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What Ever Happened to the Apostles? – Saint Thomas

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What Ever Happened to the Apostles? – Saint Thomas

I’m back hoping to actually continuing a series that I had let other things get in the way of. What follows is some evidence of the 12 disciples/apostles and what we glean from the New Testament data and what happened to them from early witnesses. It is of course admitted that we can’t know for most of them if these are true. Still, some of the evidence is convincing.

For the earlier series post see these links

Today we look at the St. Thomas, known as doubting Thomas by Some and others as supposed gospel writer, while we’ll skip over any discussion of the Gnostic texts, we’ll look instead at what the New Testament and other early documents have to say.

New Testament Data

Thomas was evidently a twin, he is known as Didymus in the gospel of John “Thomas, called Didymus” (Jn. 11.15, 20.24; 21.2).[1] In later tradition, particular Syriac and Gnostic works, he is known as Judas Thomas and some Syriac manuscripts of John, replaces John 14.22’s “Judas (not Iscariot)” with “Judas Thomas.”[2] Moreover the Aramaic behind Thomas tĕ˒omâ is not a known Semitic name, while didymos (both meaning Twin) is.[3] This has led some to believed that Thomas itself might not be a name, but a title or nickname of sorts.[4] Others have pondered if Didymus was the name that Thomas was known among Greek-speaking circles in the church.[5]

We have no biblical data on who Thomas’ twin could have been. Some have speculated that Thomas’ twin brother was Matthew Levi, based in part of the two always being paired together in the Gospel listing of the 12.[6] The apocryphal tradition (often Gnostic in theology) quite frequently claims that he was the twin brother of Jesus.[7] However, most do not hold to this.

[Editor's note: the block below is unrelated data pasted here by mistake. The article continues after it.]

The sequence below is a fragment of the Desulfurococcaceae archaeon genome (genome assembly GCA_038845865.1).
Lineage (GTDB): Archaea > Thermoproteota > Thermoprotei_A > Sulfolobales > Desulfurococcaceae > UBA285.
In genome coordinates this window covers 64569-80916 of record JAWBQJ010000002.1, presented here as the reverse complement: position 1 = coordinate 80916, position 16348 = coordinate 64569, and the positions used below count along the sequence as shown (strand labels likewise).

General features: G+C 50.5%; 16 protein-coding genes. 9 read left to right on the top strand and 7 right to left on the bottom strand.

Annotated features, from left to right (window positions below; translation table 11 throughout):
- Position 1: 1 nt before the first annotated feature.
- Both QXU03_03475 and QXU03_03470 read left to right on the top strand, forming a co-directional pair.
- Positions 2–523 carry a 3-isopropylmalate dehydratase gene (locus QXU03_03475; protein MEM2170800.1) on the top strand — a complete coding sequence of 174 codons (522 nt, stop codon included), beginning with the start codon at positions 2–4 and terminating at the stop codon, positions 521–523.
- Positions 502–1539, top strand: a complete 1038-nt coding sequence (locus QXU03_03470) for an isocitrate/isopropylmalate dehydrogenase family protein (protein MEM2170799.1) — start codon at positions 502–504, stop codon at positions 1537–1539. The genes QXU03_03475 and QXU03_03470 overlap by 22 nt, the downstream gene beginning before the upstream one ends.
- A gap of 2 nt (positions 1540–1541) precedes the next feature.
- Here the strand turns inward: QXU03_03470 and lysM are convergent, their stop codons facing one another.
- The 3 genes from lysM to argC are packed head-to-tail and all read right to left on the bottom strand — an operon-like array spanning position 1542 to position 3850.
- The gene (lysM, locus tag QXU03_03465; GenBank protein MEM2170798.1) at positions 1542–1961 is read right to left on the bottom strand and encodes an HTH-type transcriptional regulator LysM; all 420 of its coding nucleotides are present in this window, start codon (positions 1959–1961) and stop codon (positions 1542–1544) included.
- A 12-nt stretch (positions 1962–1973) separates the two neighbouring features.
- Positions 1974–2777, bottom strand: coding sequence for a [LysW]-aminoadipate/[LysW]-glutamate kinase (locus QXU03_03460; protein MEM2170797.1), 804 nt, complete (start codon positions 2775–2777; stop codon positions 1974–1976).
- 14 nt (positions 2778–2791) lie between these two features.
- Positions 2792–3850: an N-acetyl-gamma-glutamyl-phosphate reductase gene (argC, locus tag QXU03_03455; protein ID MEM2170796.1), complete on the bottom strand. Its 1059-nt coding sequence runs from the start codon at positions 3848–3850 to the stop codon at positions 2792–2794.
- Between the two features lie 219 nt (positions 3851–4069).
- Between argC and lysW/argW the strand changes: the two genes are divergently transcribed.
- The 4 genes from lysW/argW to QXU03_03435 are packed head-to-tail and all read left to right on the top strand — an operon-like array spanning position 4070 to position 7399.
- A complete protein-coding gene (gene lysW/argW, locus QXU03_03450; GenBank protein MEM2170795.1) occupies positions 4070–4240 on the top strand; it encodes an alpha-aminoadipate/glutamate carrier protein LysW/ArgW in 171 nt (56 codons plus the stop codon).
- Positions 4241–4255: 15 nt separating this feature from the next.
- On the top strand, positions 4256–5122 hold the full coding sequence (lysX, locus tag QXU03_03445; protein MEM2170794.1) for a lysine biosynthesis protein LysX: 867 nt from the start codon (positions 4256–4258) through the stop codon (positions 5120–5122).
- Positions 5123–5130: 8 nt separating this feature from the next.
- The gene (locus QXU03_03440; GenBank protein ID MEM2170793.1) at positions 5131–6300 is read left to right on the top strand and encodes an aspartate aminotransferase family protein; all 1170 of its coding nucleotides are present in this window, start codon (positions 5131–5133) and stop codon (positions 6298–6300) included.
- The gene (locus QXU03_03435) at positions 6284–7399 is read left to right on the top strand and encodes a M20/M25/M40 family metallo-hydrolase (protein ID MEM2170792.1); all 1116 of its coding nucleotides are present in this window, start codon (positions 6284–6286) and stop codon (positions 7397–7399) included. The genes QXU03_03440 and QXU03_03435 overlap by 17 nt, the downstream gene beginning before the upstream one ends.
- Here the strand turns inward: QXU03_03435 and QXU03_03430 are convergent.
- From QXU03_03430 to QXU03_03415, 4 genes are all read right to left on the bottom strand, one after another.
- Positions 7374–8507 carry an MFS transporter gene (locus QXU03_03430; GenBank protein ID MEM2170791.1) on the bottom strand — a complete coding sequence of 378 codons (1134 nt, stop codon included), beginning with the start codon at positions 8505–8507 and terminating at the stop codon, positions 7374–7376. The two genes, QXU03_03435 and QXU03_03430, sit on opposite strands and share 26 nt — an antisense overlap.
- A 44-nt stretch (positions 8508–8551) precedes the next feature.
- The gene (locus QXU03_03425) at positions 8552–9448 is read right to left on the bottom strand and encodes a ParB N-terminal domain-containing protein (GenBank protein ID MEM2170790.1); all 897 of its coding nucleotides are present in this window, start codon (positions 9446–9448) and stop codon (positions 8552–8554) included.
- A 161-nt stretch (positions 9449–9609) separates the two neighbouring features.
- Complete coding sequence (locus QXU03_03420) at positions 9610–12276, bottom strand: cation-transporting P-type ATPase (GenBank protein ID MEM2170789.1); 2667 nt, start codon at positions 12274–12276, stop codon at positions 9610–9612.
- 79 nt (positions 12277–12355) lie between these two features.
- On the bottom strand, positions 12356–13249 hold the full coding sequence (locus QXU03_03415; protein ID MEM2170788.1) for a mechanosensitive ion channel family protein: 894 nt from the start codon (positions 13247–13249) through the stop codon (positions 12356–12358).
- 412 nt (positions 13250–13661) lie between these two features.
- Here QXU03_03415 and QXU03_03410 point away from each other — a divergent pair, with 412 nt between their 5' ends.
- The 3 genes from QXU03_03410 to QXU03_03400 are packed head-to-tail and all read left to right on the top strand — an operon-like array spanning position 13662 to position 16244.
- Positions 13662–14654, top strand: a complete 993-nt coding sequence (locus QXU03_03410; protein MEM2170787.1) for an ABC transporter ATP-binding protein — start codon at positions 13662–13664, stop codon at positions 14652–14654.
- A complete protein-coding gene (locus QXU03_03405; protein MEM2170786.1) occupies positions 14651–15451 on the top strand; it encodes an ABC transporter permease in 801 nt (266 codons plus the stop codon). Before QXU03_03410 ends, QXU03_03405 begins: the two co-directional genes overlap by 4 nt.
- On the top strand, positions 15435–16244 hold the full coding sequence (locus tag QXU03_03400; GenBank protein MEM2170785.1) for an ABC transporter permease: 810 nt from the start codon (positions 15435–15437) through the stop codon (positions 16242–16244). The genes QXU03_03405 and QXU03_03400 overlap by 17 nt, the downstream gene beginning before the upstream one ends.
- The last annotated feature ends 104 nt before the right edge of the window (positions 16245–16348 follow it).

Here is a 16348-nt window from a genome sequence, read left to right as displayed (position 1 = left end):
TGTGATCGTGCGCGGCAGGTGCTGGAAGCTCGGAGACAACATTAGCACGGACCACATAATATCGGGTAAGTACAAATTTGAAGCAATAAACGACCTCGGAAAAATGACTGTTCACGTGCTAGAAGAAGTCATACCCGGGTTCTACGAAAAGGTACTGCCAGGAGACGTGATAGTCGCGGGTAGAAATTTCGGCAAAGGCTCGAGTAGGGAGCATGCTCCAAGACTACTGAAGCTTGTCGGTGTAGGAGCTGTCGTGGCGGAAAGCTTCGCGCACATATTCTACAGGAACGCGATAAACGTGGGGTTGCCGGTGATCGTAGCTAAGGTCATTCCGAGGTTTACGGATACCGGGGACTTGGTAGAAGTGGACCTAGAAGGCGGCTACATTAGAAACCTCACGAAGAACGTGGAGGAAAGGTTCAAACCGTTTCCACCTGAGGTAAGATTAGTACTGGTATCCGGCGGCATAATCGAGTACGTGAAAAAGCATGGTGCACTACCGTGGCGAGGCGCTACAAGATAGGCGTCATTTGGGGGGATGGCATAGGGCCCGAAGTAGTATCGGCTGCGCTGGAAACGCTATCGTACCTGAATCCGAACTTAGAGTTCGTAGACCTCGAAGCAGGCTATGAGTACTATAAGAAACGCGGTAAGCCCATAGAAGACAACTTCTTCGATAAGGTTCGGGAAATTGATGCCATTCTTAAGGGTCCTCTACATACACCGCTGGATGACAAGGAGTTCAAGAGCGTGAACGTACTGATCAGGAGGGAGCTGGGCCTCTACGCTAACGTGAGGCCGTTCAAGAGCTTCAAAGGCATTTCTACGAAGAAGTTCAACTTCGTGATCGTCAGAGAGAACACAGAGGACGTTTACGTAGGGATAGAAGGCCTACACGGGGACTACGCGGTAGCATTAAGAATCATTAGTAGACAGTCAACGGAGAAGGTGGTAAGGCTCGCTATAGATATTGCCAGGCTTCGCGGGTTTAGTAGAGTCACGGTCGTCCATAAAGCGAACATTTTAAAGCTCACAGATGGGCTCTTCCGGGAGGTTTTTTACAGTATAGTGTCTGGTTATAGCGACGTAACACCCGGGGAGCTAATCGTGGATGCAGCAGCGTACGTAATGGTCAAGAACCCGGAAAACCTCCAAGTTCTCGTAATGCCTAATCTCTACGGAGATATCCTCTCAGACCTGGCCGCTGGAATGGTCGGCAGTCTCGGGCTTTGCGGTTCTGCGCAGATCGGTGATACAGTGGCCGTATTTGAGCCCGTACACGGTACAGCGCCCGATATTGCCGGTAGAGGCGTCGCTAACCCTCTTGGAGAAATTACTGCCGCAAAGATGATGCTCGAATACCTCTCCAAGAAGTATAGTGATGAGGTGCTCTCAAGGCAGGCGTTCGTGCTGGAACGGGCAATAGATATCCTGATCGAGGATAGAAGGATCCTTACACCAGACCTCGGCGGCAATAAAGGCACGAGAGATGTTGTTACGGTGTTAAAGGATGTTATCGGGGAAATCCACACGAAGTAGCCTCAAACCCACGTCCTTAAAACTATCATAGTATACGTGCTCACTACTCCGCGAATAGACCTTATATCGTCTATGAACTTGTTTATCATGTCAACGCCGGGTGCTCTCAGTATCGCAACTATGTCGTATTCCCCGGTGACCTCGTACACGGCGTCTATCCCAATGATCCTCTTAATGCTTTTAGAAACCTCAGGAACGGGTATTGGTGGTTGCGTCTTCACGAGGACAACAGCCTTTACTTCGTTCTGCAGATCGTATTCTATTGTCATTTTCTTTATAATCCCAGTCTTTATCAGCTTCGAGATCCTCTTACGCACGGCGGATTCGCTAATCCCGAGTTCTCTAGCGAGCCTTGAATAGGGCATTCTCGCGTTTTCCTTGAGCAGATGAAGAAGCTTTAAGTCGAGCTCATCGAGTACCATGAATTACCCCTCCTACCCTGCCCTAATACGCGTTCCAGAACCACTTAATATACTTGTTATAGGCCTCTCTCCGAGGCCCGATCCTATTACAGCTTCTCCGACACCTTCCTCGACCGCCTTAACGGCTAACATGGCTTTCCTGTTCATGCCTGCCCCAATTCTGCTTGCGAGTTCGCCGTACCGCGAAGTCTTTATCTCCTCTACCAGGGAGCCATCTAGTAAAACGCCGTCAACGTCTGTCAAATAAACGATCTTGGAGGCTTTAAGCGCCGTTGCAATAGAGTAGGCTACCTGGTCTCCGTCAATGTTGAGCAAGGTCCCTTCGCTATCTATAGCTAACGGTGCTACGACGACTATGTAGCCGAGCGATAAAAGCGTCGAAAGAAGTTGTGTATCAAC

Despite the scene of his doubting following the resurrection of Christ (Jn 20.24), Thomas is seen as one of the more courageous of the disciples i.e. he encourages the other disciples to travel to Judea and face death with Christ (Jn. 11.16).[8] Moreover, after his initial doubts of the resurrected Lord he is seen as showing his faith by gathering with the other disciples (Jn. 21.2) and by his rather dramatic confession after Christ appeared to him (Jon. 20.28).[9]

Thomas’ other appearance in the NT Is during the final discourse of Christ in John, asking Christ how they shall know what to do without him (Jn. 14.5).[10] His presence here shows that not only was he a disciple, but also “a particularly significant witness to the risen Jesus.”[11]

Apocryphal Literature

In the apocryphal literature, Thomas often plays a rather “prominent role,” but few of these traditions if any are reliable.[12] The apocryphal work, “The Acts of Thomas,” records that Thomas went toward India and preached the gospel there before being martyred. This work also gives his name as “Judas Thomas.”[13]

The apocryphal Acts also noted that he ministered to the Gundaphorus, king of India (whose has been found to be historical), and that Thomas was also a carpenter. [14] (Roman Catholicism also appears to accepts this as he is the patron saint of Architects, masons, and stone cutters).[15]

Other apocryphal traditions, often place him as the author of various works, such as the Infancy Gospel of Thomas, a co-author of the Epistle of the Apostles, most famously he is connected to the Coptic Gnostic Gospel of Thomas, and others.[16] These works are of a later date, however, and are of little use.

Patristic Tradition